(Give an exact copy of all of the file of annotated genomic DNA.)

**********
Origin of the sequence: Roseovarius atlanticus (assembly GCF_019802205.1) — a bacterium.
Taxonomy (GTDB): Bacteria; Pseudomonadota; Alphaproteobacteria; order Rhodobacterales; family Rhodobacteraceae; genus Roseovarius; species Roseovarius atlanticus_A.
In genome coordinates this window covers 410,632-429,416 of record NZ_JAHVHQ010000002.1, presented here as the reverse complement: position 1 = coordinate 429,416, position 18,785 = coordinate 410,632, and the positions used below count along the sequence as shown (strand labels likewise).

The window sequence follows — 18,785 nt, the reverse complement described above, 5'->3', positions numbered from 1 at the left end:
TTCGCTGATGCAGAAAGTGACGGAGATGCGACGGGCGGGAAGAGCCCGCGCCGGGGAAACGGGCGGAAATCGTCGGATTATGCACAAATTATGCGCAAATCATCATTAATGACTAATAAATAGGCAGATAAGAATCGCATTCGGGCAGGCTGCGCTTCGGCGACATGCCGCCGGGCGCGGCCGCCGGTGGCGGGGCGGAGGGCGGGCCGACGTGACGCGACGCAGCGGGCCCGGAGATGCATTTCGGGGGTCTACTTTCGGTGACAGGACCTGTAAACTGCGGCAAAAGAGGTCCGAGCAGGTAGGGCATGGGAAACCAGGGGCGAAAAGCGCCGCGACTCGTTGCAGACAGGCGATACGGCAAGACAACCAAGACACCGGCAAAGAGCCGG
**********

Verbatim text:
Origin of the sequence: Roseovarius atlanticus (assembly GCF_019802205.1) — a bacterium.
Taxonomy (GTDB): Bacteria; Pseudomonadota; Alphaproteobacteria; order Rhodobacterales; family Rhodobacteraceae; genus Roseovarius; species Roseovarius atlanticus_A.
In genome coordinates this window covers 410,632-429,416 of record NZ_JAHVHQ010000002.1, presented here as the reverse complement: position 1 = coordinate 429,416, position 18,785 = coordinate 410,632, and the positions used below count along the sequence as shown (strand labels likewise).

The window sequence follows — 18,785 nt, the reverse complement described above, 5'->3', positions numbered from 1 at the left end:
TTCGCTGATGCAGAAAGTGACGGAGATGCGACGGGCGGGAAGAGCCCGCGCCGGGGAAACGGGCGGAAATCGTCGGATTATGCACAAATTATGCGCAAATCATCATTAATGACTAATAAATAGGCAGATAAGAATCGCATTCGGGCAGGCTGCGCTTCGGCGACATGCCGCCGGGCGCGGCCGCCGGTGGCGGGGCGGAGGGCGGGCCGACGTGACGCGACGCAGCGGGCCCGGAGATGCATTTCGGGGGTCTACTTTCGGTGACAGGACCTGTAAACTGCGGCAAAAGAGGTCCGAGCAGGTAGGGCATGGGAAACCAGGGGCGAAAAGCGCCGCGACTCGTTGCAGACAGGCGATACGGCAAGACAACCAAGACACCGGCAAAGAGCCGG